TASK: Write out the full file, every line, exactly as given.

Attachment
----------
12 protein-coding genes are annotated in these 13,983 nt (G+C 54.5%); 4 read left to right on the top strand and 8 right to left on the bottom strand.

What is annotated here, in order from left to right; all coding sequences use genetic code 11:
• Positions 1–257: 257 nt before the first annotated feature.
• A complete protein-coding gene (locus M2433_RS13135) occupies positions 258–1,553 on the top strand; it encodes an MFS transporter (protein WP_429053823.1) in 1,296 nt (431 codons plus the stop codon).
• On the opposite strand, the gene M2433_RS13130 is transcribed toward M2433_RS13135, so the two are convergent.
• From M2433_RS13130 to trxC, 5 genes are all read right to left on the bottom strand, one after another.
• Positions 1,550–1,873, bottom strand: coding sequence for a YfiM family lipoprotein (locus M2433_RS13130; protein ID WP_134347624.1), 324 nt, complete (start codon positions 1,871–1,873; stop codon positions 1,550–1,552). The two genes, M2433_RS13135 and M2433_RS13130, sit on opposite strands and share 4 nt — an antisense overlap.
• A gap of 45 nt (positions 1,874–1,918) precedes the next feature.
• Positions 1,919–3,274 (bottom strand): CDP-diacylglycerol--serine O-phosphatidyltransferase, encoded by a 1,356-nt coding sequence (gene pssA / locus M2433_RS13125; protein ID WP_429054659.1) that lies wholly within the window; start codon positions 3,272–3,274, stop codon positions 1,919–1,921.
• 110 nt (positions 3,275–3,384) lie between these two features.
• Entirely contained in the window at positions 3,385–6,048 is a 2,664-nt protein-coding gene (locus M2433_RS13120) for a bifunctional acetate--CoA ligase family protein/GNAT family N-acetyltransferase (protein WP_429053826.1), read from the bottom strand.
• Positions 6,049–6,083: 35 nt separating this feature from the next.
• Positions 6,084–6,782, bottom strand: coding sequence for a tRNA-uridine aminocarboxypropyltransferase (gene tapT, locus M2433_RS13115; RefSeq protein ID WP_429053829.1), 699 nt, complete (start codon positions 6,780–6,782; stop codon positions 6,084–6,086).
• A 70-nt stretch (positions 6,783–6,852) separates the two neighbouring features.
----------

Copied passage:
12 protein-coding genes are annotated in these 13,983 nt (G+C 54.5%); 4 read left to right on the top strand and 8 right to left on the bottom strand.

What is annotated here, in order from left to right; all coding sequences use genetic code 11:
• Positions 1–257: 257 nt before the first annotated feature.
• A complete protein-coding gene (locus M2433_RS13135) occupies positions 258–1,553 on the top strand; it encodes an MFS transporter (protein WP_429053823.1) in 1,296 nt (431 codons plus the stop codon).
• On the opposite strand, the gene M2433_RS13130 is transcribed toward M2433_RS13135, so the two are convergent.
• From M2433_RS13130 to trxC, 5 genes are all read right to left on the bottom strand, one after another.
• Positions 1,550–1,873, bottom strand: coding sequence for a YfiM family lipoprotein (locus M2433_RS13130; protein ID WP_134347624.1), 324 nt, complete (start codon positions 1,871–1,873; stop codon positions 1,550–1,552). The two genes, M2433_RS13135 and M2433_RS13130, sit on opposite strands and share 4 nt — an antisense overlap.
• A gap of 45 nt (positions 1,874–1,918) precedes the next feature.
• Positions 1,919–3,274 (bottom strand): CDP-diacylglycerol--serine O-phosphatidyltransferase, encoded by a 1,356-nt coding sequence (gene pssA / locus M2433_RS13125; protein ID WP_429054659.1) that lies wholly within the window; start codon positions 3,272–3,274, stop codon positions 1,919–1,921.
• 110 nt (positions 3,275–3,384) lie between these two features.
• Entirely contained in the window at positions 3,385–6,048 is a 2,664-nt protein-coding gene (locus M2433_RS13120) for a bifunctional acetate--CoA ligase family protein/GNAT family N-acetyltransferase (protein WP_429053826.1), read from the bottom strand.
• Positions 6,049–6,083: 35 nt separating this feature from the next.
• Positions 6,084–6,782, bottom strand: coding sequence for a tRNA-uridine aminocarboxypropyltransferase (gene tapT, locus M2433_RS13115; RefSeq protein ID WP_429053829.1), 699 nt, complete (start codon positions 6,780–6,782; stop codon positions 6,084–6,086).
• A 70-nt stretch (positions 6,783–6,852) separates the two neighbouring features.